While the first Little Nightmares has you take control a character named Six while avoiding instant death as she traverses alone amongst the depths of a dungeon, the sequel will give her a companion named Mono, who must accompany Six throughout her terrifying new journey.  

Little Nightmares was one of our favorite games of 2017 and so we can’t wait to get our hands on the sequel. In our review, James Baker wrote, “Tarsier Studios have created a wholly original concept to a horror genre that has leaned more towards thriller before anything else, bringing its roots back without relying on jump-scares and needlessly-gory shocks. Just like hide-and-seek, Little Nightmares captures the fear of being caught, albeit in a creepy, macabre style.”

Little Nightmares 2 will be released sometime in 2020 on Nintendo Switch, PlayStation 4, Windows PC, and Xbox One.

Watch the trailer below and if you are a fan of the first game, we recommend reading this article that dives deep into the meaning behind Little Nightmares.

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NBA 2K20’s Story Mode Gets a Stunning Trailer




NBA 2K19 features to date, its strongest MyCareer mode with the aptly titled, “The Way Back”, a fascinating look at the culture behind college basketball recruiting. The story mode was well received by critics and fans everywhere and in our review, we called it, “an incredible achievement that conveys the fabric of modern American life, aspirations and incidentally, sports, in close-up and at length”.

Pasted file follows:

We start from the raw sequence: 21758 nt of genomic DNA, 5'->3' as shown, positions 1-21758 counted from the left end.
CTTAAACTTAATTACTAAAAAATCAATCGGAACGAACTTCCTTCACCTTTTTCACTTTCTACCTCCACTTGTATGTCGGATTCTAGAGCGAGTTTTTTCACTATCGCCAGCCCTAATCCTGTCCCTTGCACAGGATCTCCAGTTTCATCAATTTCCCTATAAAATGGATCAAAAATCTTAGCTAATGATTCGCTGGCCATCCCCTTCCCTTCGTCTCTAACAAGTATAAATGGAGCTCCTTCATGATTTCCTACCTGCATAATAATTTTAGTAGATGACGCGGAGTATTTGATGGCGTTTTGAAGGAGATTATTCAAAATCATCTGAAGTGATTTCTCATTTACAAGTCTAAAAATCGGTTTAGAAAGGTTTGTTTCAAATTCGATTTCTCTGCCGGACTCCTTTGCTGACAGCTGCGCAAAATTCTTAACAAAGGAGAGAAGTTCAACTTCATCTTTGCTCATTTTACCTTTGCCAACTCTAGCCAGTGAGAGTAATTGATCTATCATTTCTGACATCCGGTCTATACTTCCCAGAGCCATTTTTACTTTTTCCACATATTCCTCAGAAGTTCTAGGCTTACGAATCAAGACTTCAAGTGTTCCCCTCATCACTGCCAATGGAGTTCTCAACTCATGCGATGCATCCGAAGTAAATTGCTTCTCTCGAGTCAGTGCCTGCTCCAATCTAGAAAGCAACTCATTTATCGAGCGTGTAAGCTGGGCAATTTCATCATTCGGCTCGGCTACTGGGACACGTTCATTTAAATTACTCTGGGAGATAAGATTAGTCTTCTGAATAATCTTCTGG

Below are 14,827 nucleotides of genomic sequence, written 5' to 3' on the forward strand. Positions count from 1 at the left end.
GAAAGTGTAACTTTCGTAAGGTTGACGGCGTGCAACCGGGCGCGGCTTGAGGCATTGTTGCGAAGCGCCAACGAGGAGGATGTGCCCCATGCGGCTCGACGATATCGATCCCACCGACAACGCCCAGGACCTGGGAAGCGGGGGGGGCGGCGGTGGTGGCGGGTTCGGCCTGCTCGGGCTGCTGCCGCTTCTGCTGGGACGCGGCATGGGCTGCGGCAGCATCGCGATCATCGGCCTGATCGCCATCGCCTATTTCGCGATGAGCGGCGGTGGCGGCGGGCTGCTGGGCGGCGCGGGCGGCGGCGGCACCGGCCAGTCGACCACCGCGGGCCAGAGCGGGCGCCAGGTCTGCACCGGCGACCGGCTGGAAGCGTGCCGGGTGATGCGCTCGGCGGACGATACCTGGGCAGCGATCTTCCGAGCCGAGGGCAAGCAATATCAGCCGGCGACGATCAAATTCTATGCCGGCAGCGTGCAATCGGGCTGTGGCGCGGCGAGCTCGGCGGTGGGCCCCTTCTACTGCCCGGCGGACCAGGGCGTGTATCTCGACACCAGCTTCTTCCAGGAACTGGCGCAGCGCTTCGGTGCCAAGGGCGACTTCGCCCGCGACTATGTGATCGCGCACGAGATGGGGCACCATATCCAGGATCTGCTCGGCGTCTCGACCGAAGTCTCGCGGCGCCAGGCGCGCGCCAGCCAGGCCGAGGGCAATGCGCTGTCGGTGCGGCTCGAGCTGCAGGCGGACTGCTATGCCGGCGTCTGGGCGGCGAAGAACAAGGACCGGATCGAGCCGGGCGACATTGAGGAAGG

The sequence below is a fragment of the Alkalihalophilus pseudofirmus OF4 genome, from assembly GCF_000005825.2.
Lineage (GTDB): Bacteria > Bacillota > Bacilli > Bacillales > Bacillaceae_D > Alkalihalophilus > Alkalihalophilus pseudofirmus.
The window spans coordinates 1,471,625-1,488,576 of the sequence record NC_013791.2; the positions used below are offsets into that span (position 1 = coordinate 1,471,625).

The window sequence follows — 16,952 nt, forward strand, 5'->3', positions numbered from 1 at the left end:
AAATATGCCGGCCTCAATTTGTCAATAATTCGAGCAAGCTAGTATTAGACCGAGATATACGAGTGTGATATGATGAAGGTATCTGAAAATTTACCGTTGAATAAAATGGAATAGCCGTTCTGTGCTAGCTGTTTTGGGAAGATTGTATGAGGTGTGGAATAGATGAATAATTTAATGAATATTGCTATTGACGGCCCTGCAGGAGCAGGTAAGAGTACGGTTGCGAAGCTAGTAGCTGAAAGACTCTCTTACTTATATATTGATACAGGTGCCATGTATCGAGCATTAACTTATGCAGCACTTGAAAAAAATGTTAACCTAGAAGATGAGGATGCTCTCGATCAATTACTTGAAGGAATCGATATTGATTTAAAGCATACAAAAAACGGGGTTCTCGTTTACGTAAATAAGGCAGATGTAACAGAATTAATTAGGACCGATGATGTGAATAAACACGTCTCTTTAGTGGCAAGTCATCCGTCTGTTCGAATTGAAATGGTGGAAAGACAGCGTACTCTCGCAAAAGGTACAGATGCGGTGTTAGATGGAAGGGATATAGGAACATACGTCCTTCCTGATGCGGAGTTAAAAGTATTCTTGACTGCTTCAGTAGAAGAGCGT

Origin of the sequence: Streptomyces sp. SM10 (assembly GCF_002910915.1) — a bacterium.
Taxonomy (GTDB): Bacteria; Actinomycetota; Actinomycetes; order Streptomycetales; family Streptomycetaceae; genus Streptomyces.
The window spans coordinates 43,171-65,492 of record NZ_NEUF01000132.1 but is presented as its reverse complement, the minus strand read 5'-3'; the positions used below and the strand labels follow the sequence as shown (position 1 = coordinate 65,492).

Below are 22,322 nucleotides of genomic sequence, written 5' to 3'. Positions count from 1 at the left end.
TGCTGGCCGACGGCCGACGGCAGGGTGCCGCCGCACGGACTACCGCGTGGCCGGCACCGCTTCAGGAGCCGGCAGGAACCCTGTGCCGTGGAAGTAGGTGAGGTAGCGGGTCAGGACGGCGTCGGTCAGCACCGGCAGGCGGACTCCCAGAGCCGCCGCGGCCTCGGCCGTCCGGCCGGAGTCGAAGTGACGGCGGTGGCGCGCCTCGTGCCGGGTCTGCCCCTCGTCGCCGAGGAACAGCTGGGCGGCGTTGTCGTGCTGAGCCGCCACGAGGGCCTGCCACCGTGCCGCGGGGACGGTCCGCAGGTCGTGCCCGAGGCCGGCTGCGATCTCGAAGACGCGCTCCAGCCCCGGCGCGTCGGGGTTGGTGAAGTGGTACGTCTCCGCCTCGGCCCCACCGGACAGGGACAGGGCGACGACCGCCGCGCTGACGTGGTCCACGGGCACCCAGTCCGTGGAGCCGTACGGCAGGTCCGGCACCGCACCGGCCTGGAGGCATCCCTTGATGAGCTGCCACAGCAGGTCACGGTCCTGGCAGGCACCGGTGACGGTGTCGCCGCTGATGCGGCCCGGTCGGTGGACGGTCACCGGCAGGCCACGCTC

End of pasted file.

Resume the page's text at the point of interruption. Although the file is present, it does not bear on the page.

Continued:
NBA 2K20 which will be released in less than a month, promises to include an even better story mode, and while we haven’t played the game yet, we have plenty of reasons to think it might be. Not only does it feature an all-star cast with top-tier talents such as Idris Elba and Rosario Dawson, but the story mode – entitled “When the Lights Are Brightest” – is being produced by LeBron James’ Springhill Productions, the same company behind the upcoming Space Jam 2.

NBA 2K20’s latest trailer, which debuted Monday during Microsoft’s Inside Xbox show live from Gamescom in Cologne, Germany, give us a good idea of what to expect. We get a glimpse at Idris Elba and Rosario Dawson in action as well as the rest of the supporting cast which includes Thomas Middleditch, Mark Cuban, Ernie Hudson, Lamorne Morris, Scottie Pippen, and Jaleel White!

The NBA 2K20 demo will go live on Wednesday, Aug. 21 and will allow players to create a character and get a head start on MyCareer. Any progress made will carry over to the full game, which will be released Sept. 6 on Nintendo Switch, PlayStation 4, Windows PC, and Xbox One.

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The Transformers: Lessons in Warfare, Scale, and Childhood



The Transformers are an enduring part of American pop culture. Starting with the introduction of the first toy lines in the early 1980s, the animated series went on to define a large part of ‘80s culture, reaching its apex with the release of The Transformers: The Movie in 1986. After a disappointing performance in theaters, however, the brand reached a nadir in the post-movie era, receding from the front of American pop culture until the late 1990s, when Transformers: Beast Wars brought the franchise to the forefront again.